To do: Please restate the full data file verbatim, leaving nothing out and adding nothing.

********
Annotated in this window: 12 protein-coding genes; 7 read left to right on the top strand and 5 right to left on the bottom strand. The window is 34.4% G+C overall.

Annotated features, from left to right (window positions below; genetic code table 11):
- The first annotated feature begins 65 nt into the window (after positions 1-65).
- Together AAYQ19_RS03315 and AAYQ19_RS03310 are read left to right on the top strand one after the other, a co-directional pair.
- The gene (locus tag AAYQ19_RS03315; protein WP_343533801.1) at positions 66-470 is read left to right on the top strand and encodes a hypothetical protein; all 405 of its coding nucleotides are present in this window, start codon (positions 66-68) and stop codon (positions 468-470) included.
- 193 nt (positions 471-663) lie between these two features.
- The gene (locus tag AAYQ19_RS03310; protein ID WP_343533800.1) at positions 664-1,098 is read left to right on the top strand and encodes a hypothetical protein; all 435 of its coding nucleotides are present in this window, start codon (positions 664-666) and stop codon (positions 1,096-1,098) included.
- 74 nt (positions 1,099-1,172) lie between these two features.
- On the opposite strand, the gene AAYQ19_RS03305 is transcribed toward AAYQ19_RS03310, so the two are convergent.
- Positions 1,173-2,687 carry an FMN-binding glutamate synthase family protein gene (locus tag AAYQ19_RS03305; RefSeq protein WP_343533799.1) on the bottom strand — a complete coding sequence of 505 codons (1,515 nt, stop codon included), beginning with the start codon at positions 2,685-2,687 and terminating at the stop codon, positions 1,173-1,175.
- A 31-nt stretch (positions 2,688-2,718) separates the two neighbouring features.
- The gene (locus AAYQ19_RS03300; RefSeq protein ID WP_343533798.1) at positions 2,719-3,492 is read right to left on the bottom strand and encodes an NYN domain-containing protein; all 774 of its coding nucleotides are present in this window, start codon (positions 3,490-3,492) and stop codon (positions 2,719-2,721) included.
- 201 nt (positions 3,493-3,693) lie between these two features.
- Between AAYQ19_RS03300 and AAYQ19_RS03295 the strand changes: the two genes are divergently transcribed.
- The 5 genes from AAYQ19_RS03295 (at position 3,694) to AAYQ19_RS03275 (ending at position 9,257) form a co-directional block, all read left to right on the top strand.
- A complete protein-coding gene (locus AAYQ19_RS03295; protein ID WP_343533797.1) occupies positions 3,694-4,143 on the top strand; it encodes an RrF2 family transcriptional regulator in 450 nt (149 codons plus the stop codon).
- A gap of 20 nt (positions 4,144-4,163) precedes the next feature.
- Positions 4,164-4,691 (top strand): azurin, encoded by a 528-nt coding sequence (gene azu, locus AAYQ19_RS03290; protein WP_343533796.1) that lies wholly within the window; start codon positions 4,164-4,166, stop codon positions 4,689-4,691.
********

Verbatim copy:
Annotated in this window: 12 protein-coding genes; 7 read left to right on the top strand and 5 right to left on the bottom strand. The window is 34.4% G+C overall.

Annotated features, from left to right (window positions below; genetic code table 11):
- The first annotated feature begins 65 nt into the window (after positions 1-65).
- Together AAYQ19_RS03315 and AAYQ19_RS03310 are read left to right on the top strand one after the other, a co-directional pair.
- The gene (locus tag AAYQ19_RS03315; protein WP_343533801.1) at positions 66-470 is read left to right on the top strand and encodes a hypothetical protein; all 405 of its coding nucleotides are present in this window, start codon (positions 66-68) and stop codon (positions 468-470) included.
- 193 nt (positions 471-663) lie between these two features.
- The gene (locus tag AAYQ19_RS03310; protein ID WP_343533800.1) at positions 664-1,098 is read left to right on the top strand and encodes a hypothetical protein; all 435 of its coding nucleotides are present in this window, start codon (positions 664-666) and stop codon (positions 1,096-1,098) included.
- 74 nt (positions 1,099-1,172) lie between these two features.
- On the opposite strand, the gene AAYQ19_RS03305 is transcribed toward AAYQ19_RS03310, so the two are convergent.
- Positions 1,173-2,687 carry an FMN-binding glutamate synthase family protein gene (locus tag AAYQ19_RS03305; RefSeq protein WP_343533799.1) on the bottom strand — a complete coding sequence of 505 codons (1,515 nt, stop codon included), beginning with the start codon at positions 2,685-2,687 and terminating at the stop codon, positions 1,173-1,175.
- A 31-nt stretch (positions 2,688-2,718) separates the two neighbouring features.
- The gene (locus AAYQ19_RS03300; RefSeq protein ID WP_343533798.1) at positions 2,719-3,492 is read right to left on the bottom strand and encodes an NYN domain-containing protein; all 774 of its coding nucleotides are present in this window, start codon (positions 3,490-3,492) and stop codon (positions 2,719-2,721) included.
- 201 nt (positions 3,493-3,693) lie between these two features.
- Between AAYQ19_RS03300 and AAYQ19_RS03295 the strand changes: the two genes are divergently transcribed.
- The 5 genes from AAYQ19_RS03295 (at position 3,694) to AAYQ19_RS03275 (ending at position 9,257) form a co-directional block, all read left to right on the top strand.
- A complete protein-coding gene (locus AAYQ19_RS03295; protein ID WP_343533797.1) occupies positions 3,694-4,143 on the top strand; it encodes an RrF2 family transcriptional regulator in 450 nt (149 codons plus the stop codon).
- A gap of 20 nt (positions 4,144-4,163) precedes the next feature.
- Positions 4,164-4,691 (top strand): azurin, encoded by a 528-nt coding sequence (gene azu, locus AAYQ19_RS03290; protein WP_343533796.1) that lies wholly within the window; start codon positions 4,164-4,166, stop codon positions 4,689-4,691.